I'm using a PromQL query to calculate the cumulative traffic pushed/received through some interfaces on any node on the last 60 minutes. With Prometheus Node Exporter's metrics:


And it's perfectly fine as far as the node does not reboot in that interval, the value is simply the difference between the vector's tip and its tail. When the system reboots and the counter resets, the meaning of the function stops reflecting said result.

e.g. Being this the graph for node_network_transmit_bytes_total:

IPv6 traffic

... the function will return -9MiB, instead of 10.2MiB.

I guess I can play out with rate()s to get an estimate by also using the time. But is there a better function/way to get the actual thing?

1 Answer 1


As indicated in the documentation of delta():

delta should only be used with gauges.

You should be using the increase() function which is specific to counters.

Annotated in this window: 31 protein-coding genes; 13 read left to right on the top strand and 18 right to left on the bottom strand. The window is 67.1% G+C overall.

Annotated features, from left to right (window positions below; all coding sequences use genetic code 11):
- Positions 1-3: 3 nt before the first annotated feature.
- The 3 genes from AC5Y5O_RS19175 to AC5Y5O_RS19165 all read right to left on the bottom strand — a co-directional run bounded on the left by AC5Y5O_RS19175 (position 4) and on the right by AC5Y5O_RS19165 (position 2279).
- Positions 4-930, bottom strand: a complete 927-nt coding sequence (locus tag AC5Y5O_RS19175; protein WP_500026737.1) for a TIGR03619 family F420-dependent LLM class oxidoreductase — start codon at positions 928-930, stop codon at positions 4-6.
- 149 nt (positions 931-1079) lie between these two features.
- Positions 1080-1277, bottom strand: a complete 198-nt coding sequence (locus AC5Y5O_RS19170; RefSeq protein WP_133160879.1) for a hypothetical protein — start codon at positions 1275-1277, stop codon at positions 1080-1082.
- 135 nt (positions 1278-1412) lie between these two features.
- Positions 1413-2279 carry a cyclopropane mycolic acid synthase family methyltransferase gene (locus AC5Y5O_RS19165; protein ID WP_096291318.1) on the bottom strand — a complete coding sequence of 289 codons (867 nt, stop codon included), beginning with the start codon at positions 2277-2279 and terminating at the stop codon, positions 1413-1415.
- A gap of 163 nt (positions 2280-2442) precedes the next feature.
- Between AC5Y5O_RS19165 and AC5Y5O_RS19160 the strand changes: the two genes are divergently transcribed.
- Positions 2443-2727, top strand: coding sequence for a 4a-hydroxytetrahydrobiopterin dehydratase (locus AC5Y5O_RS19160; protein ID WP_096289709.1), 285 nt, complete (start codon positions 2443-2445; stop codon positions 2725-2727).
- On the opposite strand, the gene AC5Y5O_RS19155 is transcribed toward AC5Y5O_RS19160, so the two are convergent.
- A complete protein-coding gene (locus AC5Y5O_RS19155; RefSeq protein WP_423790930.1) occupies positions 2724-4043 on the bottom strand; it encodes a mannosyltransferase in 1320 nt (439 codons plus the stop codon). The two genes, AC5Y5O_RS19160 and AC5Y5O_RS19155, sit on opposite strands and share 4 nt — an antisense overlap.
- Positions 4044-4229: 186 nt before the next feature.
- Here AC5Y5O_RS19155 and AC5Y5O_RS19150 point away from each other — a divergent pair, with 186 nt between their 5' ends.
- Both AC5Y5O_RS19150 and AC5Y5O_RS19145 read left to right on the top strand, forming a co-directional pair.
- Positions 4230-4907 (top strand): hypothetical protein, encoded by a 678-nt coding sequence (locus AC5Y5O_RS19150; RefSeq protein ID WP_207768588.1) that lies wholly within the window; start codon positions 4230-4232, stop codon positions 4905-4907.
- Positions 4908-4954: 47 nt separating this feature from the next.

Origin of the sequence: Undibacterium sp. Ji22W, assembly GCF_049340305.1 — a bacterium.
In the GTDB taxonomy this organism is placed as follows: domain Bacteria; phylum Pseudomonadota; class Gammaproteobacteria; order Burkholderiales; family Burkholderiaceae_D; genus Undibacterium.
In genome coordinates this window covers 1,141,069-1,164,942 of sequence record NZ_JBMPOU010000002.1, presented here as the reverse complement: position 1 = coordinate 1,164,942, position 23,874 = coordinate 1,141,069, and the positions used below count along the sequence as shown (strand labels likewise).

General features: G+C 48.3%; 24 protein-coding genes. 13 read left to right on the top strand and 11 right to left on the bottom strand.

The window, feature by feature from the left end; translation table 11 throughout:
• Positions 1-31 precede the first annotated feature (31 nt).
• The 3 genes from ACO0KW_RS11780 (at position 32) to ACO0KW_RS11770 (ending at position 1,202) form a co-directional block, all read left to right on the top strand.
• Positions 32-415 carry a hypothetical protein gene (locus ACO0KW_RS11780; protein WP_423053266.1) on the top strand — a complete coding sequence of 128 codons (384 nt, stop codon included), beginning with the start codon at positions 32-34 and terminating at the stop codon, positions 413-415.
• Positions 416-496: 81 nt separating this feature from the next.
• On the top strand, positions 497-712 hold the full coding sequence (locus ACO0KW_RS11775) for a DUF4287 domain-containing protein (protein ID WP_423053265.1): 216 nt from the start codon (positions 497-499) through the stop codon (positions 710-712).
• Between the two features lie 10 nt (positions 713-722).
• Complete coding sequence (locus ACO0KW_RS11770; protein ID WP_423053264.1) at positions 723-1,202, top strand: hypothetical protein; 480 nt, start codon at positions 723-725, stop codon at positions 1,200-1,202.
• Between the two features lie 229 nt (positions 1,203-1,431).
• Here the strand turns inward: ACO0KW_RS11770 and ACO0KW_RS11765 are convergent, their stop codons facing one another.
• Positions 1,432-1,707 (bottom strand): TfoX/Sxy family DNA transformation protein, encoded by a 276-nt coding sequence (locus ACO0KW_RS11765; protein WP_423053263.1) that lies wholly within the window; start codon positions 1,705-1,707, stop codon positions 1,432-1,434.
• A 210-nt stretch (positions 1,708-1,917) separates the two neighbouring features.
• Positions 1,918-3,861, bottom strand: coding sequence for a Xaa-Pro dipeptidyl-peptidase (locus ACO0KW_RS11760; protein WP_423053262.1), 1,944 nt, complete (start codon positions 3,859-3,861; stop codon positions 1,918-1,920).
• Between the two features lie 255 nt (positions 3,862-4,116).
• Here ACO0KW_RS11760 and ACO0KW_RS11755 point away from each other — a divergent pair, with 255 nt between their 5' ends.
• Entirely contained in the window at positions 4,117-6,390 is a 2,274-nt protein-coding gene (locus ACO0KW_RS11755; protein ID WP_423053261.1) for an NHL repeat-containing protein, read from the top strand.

Breaks in monotonicity (such as counter resets due to target restarts) are automatically adjusted for.

This is one of the main reason to distinguish between gauge and counters. See this answer about the difference.

You can identify counters by one of the following methods:

  • the type in the textfile output (ex: # TYPE http_requests_total counter)
  • the value is monotonically increasing (grafana proposes counter related function when it detects it)
  • the name should end with _total (if exporter respects best practices)
  • This is exactly it! Next time I should try and read the docs properly... Thanks a bunch!
    – Alfageme
    Jan 9, 2020 at 0:17
  • 2
    A gauge can be monotonically increasing. To distinguish for a gauge you care about the absolute value, for a counter how fast it is increasing. E.g. commits in a git repo is (usually) monotonically increasing, but it's a gauge rather than a counter. Jan 9, 2020 at 7:56
  • @brian-brazil Right. Someone may reset, squash and forcibly push commits sometimes, so commits may decrease.
    – Lewis Chan
    Jun 27, 2021 at 13:32

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